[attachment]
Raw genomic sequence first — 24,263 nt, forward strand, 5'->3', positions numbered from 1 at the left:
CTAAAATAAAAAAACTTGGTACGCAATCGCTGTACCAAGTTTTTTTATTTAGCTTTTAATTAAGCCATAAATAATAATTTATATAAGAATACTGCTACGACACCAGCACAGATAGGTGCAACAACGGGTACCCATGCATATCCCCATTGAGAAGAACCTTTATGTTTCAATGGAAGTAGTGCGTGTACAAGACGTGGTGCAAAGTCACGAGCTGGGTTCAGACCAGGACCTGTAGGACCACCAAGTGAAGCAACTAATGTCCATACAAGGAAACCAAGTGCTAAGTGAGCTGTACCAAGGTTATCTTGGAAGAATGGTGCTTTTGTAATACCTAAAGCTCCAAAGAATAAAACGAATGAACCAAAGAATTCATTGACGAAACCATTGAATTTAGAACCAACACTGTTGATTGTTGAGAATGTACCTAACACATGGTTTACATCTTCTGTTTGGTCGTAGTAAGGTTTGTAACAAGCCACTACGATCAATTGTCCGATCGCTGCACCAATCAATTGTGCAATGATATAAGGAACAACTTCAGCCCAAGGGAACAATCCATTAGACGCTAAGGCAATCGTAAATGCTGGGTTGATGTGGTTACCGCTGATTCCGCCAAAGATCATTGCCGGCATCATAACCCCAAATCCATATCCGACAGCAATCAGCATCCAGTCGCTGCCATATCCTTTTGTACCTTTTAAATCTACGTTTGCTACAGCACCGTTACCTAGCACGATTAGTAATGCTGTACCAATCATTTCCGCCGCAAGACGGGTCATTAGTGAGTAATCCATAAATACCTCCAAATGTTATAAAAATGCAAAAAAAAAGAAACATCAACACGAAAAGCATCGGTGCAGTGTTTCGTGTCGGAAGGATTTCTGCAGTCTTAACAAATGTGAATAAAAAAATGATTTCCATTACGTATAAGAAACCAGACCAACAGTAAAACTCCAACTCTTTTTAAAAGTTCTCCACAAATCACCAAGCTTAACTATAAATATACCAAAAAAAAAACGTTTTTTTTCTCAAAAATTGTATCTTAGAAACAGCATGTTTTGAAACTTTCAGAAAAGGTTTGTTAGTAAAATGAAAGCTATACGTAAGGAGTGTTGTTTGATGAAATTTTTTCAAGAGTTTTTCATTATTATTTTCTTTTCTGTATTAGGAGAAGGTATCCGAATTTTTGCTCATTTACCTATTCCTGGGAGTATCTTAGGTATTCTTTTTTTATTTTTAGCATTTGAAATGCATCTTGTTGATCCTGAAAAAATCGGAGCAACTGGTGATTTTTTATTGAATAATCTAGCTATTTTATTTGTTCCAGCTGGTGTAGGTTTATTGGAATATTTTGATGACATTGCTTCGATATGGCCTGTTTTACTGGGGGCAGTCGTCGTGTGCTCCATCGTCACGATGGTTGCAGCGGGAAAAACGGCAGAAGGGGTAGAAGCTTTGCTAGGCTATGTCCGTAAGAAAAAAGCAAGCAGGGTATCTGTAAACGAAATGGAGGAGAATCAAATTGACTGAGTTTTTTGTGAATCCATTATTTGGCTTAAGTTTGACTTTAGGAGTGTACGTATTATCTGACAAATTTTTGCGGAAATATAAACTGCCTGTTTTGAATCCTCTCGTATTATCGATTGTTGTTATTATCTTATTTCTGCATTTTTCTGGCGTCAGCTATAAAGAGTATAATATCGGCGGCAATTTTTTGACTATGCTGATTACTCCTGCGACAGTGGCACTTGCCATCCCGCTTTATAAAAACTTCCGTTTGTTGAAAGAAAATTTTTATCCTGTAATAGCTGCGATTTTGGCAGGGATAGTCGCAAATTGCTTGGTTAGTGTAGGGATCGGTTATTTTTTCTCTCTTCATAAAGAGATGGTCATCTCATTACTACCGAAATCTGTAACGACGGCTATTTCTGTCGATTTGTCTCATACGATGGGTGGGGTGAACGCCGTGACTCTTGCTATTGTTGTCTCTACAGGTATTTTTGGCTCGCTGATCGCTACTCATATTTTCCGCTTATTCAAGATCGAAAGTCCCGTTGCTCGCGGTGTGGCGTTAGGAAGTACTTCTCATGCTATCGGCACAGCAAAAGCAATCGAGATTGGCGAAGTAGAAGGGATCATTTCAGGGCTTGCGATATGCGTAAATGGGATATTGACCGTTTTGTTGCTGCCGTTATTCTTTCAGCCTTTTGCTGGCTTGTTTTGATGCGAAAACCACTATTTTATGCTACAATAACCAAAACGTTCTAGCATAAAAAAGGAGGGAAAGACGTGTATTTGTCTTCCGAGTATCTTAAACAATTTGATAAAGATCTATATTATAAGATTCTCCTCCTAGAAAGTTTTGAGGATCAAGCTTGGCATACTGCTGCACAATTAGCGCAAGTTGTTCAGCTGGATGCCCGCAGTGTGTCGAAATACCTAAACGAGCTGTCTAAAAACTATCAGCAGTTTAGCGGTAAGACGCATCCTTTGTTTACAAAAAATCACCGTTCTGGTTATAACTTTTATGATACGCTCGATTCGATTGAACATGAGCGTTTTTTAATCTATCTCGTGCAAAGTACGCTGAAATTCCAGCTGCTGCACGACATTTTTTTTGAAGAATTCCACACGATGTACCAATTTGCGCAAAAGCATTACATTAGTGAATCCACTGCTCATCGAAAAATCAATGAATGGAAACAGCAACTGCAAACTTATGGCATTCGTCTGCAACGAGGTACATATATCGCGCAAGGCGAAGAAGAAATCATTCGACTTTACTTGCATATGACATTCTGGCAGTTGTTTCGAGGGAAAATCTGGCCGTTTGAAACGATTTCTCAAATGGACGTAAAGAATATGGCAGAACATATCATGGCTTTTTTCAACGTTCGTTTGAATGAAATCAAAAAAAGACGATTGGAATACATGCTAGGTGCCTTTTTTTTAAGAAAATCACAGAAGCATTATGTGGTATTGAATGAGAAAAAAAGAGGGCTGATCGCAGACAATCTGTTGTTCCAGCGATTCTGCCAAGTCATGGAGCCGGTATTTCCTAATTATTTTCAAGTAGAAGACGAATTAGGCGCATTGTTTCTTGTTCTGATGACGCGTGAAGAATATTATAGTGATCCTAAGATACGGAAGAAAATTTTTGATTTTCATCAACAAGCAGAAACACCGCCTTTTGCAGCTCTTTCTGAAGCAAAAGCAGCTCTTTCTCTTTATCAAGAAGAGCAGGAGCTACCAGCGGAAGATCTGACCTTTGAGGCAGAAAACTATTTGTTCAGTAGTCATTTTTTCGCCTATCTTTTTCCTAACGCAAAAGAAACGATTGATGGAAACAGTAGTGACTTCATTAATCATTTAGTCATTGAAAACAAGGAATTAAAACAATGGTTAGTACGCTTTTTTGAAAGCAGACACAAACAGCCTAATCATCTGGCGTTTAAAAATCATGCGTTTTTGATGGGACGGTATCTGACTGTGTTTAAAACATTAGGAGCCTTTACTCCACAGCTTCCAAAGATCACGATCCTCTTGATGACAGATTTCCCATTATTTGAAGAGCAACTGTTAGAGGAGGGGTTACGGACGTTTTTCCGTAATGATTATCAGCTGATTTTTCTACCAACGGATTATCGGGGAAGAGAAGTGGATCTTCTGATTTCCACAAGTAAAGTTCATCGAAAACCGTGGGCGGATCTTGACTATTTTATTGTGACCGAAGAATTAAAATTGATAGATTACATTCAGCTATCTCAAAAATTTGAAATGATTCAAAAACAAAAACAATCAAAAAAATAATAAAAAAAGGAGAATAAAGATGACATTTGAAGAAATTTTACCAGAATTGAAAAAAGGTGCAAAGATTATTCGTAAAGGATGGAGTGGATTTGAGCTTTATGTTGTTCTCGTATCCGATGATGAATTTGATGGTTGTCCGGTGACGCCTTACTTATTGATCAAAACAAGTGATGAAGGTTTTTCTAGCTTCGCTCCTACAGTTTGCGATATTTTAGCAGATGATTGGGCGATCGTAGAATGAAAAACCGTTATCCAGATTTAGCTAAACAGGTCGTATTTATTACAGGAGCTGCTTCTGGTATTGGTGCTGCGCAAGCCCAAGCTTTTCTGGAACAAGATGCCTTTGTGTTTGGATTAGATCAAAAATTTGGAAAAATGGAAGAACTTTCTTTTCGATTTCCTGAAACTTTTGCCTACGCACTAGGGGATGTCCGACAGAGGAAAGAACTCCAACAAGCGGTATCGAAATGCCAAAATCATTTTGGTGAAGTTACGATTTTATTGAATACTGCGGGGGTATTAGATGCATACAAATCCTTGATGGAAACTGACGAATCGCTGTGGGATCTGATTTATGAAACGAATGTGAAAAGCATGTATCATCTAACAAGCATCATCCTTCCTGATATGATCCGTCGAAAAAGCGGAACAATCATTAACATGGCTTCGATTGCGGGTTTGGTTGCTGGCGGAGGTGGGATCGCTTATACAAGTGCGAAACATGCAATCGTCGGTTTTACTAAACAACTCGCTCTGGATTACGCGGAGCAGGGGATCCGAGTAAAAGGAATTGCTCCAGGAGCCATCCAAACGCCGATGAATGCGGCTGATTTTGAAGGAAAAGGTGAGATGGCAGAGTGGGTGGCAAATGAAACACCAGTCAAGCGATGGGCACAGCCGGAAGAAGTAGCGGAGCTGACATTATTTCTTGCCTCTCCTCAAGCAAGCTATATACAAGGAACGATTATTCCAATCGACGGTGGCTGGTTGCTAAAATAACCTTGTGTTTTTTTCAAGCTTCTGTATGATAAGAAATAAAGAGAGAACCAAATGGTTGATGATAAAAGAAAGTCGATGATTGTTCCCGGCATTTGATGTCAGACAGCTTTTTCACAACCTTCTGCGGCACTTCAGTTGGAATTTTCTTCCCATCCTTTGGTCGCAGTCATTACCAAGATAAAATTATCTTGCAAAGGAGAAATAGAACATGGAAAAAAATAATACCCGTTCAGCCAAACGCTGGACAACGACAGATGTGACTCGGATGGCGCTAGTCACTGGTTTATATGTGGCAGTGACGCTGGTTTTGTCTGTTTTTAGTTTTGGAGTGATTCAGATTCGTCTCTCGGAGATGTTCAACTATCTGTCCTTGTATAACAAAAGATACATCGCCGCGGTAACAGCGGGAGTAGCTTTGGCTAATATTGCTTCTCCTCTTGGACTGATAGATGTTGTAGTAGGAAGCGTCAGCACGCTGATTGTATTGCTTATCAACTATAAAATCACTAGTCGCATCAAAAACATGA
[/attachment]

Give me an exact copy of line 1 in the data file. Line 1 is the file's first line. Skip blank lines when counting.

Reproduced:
Raw genomic sequence first — 24,263 nt, forward strand, 5'->3', positions numbered from 1 at the left: